Caitlyn Jenner. Laverne Cox. Chaz Bono. These are the names you see in the news making headlines and driving change for the transgender community in 2015. They are only but three voices of the 700,000 transgender individuals living in the United States, a stat recorded in the 2011 “Gay and Lesbian Atlas.” Although they only makes up .02 to .03 percent of the population, the transgender community’s stories are often overlooked or shunned by the public when deserved to be heard. Issues such as backward policy for transgender individuals, violence, and discrimination must be talked about openly if any hope for change and progression lie the future.
One such hope for the future is Kent State sophomore and forensic psychology major, Alice Freitas, who is a recently transitioned transwoman. She’s faced much adversity with a non supportive family whom kicked her out once she transitioned, but Alice hasn’t let that stop her being who she’s known she’s meant to be. Alice says, “I remember back, very very young, three or four years old and realizing something was different…that I wasn’t quite in the right body. I used to hilariously over compensate for it. It was kind of funny. Whenever a girl’s commercial would come on tv, I would look away because that’s what boys did. Just so no body would suspect me.”
Recently transitioning this past August 2015, Alice spent her first year at Kent State as a boy, with this being her first semester as a woman. When asked if it’s been difficult to be a transgender woman in college, Alice states, “a lot people view being trans a hardship in college, I don’t view it as such. […] but I’ve actually found that being trans has enhanced my college experience. The year before I was out, I didn’t do anything but go to my classes. Since coming out, I’ve gotten to drive for policy change, meet with the administration on this campus, and been able to get more involved than I ever thought.”
One part of that policy change that Alice hopes to improve is the way blackboard display names are set up. The name that a student has is unable to be changed in black board and many times a photo is required. When the photo and name don’t match up for a person who has transitioned, it can be an embarrassing and frustrating situation for transgender individuals. “I’m really not that much different than anyone else,” Alice states. “ I think a lot of people assume that being trans is its own separate thing and that we’re trying desperately be special or different. When as a matter of fact, that’s quite the opposite. Really, really we just want to be treated like everyone else.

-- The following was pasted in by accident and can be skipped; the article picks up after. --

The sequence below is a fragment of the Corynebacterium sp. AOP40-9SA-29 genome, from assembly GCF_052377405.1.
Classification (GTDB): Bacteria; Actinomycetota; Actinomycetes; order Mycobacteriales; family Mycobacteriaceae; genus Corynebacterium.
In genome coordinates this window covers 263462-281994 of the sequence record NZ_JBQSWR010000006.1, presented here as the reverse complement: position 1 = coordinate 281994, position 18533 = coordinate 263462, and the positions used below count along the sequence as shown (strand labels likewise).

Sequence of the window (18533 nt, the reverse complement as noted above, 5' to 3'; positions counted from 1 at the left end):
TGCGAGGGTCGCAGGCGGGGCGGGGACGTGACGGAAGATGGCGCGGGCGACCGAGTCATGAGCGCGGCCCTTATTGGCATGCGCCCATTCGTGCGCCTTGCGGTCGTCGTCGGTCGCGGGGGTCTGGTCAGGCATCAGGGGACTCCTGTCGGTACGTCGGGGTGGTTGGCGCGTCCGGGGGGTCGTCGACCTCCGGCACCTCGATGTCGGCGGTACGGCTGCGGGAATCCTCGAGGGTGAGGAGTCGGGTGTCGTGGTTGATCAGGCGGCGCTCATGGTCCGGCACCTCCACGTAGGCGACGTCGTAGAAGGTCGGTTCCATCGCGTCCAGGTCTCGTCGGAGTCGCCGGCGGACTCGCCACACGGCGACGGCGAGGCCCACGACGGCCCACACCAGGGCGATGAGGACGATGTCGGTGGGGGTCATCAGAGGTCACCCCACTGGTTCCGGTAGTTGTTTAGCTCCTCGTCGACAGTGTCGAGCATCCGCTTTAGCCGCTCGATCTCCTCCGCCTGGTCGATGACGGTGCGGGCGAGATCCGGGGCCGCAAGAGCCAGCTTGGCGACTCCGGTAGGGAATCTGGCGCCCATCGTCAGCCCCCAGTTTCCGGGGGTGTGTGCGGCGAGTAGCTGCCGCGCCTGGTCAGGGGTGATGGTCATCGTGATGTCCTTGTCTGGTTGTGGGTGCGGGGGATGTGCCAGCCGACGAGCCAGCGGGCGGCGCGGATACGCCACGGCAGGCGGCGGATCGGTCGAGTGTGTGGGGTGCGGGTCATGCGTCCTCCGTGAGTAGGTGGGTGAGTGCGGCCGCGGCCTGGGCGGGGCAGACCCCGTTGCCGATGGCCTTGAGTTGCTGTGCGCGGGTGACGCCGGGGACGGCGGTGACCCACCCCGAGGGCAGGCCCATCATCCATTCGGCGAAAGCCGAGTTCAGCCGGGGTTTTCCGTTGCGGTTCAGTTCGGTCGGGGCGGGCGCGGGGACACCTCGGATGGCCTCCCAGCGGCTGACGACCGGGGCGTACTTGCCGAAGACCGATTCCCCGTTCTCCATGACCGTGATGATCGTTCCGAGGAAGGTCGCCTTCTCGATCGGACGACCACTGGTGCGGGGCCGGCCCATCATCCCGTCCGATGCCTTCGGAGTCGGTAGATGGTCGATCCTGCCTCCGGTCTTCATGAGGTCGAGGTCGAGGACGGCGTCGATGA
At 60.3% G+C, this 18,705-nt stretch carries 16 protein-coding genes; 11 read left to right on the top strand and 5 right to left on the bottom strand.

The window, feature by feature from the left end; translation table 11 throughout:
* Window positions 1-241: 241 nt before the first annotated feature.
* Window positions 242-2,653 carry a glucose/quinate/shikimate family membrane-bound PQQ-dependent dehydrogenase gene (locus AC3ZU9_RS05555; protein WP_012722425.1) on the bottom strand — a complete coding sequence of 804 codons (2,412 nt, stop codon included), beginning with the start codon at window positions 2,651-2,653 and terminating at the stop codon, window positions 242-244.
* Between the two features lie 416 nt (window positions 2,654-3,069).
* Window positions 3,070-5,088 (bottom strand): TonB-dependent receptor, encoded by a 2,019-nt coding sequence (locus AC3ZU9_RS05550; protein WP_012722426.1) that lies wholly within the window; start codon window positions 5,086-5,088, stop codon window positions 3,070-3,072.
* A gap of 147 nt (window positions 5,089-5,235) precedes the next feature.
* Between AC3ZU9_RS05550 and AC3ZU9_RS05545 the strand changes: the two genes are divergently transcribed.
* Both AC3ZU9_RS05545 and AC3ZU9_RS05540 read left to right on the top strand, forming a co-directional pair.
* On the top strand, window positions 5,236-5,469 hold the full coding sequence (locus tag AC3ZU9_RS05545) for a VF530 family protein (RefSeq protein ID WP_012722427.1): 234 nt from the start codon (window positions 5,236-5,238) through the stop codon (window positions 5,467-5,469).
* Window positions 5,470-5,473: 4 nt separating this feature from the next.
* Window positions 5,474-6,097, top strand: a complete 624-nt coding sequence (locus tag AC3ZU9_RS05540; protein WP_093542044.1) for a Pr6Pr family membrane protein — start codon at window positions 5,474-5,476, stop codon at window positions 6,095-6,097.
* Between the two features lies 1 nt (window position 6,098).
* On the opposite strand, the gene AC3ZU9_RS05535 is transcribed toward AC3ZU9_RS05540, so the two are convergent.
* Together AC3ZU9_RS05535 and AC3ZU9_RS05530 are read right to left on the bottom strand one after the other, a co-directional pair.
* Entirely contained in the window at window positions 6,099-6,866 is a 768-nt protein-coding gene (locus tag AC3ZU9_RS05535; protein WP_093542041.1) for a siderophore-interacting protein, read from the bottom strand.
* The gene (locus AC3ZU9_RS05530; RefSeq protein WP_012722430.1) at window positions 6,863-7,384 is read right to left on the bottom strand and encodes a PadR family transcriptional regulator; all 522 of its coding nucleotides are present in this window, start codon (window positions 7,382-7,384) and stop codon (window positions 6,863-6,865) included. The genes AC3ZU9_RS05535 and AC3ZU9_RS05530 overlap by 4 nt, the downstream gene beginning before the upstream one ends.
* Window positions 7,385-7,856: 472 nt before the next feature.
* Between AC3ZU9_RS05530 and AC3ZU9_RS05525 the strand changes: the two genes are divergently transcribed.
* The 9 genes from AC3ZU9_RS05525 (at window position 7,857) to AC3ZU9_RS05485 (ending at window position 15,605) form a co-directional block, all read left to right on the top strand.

Another trans issue that Alice lobbies hard for is for violence against transwomen to stop. With the ignorance of many still unaccepting and not understanding of the trans community, acts of violence will often be carried out against individuals as a way of petition. Transwomen, especially, are victimized, with the journal by the Transgender health Program, Counseling and Mental Health Care of Transgender Adults and Loved Ones, stating that “98% of acts of trans violence are committed to males transitioning to females.” Alice, herself has lived with this fear of being assaulted and relived one recent incident: “The fear is here even down in Ravenna at the Wal-mart, where I recently was when two very large men followed closely behind me around the store. I was trying to get away as much as I could, cutting corners, but they just kept following me. If I hadn’t been around a big group of people, I don’t know what would have happened.”
Despite discrimatory laws and facing daily hardships and danger, Alice is positive and hopeful about the future of the trans community and urges others to be vigilant on trans education.“These things happen not because of action, but inaction. People simply standing up [for transgender people] and saying this is wrong, can do a lot.”
The only reminder Alice carries around of her former self, her license, which will not be able to be changed until she is 21.
A poster is seen displayed in the KSU Student Center to raise awareness about the LGBTQ community, and to let others know there is help and support. The sign the one universal restroom that transgender students must use in the student center. It’s located on the third floor and since there there’s only one, many times there is a long line for people to wait for it.
A very emotional piece written by a trans student in the 2015 edition of Fusion, Kent’s LGBTQ magazine.
Alice at the student center on December 03, 2015. On transitioning she states,”I was incredibly nervous, but that nervousness drove me in the right direction. And that’s how I got to where I am today.”